You get the point.

The feeling ‘that you are never working enough’ can easily result in burnout because it is impossible to work enough. If you work too much, you might be under the infuence of a narcissitic supervisor who manipulates you.

You do not have to accept this presumption! It is a sign of mental and emotional hygiene of a research group when the endpoints and outcomes for a specific project are clearly defined for a certain period. 

Outcomes and duration must be communicated by the supervisor and critically discussed by the group members.

Myth no. 3: A good researcher works day and night in the lab!

Moon representing working day and night in the lab

How many hours do scientists work a day?

There is no good answer to this question. There are scientists who get their work done in 5 hours of highly intensive work, while others stay 16 hours in the lab. Thus, it is a misleading question because the hours spent at your workplace can be filled with massive action or with unproductive actions, gossip, and social media scrolling.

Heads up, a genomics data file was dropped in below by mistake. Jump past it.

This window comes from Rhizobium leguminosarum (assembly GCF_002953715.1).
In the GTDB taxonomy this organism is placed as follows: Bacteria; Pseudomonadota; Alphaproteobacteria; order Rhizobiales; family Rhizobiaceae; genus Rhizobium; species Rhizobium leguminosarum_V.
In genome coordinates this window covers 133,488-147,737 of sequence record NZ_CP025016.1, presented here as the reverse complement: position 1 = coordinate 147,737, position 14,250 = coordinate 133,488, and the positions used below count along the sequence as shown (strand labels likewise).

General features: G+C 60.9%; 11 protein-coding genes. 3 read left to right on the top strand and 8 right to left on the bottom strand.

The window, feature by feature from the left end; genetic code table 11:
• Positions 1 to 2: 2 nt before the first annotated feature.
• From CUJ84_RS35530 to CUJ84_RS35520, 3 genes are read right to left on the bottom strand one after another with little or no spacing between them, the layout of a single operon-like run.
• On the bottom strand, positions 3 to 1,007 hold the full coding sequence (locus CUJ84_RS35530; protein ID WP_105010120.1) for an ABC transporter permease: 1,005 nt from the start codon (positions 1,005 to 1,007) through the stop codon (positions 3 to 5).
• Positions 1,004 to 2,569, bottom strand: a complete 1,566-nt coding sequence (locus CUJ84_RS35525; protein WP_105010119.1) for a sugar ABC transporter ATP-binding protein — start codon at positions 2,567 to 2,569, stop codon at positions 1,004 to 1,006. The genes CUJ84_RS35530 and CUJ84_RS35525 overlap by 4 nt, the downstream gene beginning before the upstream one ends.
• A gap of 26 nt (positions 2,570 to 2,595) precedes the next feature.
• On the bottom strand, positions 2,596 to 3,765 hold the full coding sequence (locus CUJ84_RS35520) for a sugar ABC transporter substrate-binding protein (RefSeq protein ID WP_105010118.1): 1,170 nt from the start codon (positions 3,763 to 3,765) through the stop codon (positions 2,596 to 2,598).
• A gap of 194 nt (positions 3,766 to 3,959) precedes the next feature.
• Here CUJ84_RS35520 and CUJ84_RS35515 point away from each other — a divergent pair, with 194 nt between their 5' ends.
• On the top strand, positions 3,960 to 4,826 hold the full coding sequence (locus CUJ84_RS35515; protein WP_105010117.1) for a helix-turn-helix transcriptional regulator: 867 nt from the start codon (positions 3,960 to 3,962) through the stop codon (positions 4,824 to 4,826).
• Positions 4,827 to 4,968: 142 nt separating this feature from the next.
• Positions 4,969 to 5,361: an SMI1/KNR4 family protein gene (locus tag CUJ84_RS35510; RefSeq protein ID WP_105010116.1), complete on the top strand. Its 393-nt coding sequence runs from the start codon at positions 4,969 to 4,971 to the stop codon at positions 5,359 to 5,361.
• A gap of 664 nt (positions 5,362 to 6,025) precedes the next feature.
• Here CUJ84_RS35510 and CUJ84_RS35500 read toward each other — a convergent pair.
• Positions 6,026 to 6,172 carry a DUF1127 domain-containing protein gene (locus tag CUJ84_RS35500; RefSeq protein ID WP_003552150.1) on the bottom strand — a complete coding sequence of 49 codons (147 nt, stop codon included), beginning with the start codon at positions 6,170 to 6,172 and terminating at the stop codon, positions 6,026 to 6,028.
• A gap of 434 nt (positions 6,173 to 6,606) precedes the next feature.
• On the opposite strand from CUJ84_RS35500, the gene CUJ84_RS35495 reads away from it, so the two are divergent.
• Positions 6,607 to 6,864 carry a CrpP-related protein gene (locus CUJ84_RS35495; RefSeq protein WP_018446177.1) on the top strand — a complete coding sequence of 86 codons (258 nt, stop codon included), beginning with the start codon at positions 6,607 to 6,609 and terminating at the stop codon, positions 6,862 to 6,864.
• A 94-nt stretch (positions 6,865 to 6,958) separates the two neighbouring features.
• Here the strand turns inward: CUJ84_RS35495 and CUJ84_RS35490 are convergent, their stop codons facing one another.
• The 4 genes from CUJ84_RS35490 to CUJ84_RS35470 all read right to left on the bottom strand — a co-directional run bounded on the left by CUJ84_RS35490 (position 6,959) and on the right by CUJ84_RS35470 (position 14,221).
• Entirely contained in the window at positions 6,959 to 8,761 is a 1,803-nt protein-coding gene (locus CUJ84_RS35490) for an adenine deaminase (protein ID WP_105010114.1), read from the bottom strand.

Does working 70 hours per week make me more successful?

In principle, nearly everybody knows that working 70 hours per week is not necessarily more productive than 40 hours. It depends on priorities and efficiency. 

Parkinson’s law claims that you will fill any given time with your project. Give yourself 1 hour or 5 hours for the project. In both cases, you will probably finish at the last moment. 

A good example is the well-investigated phenomenon that jobless people tend to fill their entire day with activities such as buying food or going to the post office. In contrast, a working parent must complete the same activity within less than 30 minutes.

Thus, spending a lot of time in the lab is not identical to getting many good things done. If you work too much, you will be less productive and less efficient.

Consequently, the concept of ‘ideally spending 24 hours in the lab’ should be eliminated entirely from scientific work ethics. 

The quality of the well-defined output should be measured and valued – and not the time spent in the working environment.

Myth no. 4: Your private life is your own problem!

Work-life balance in science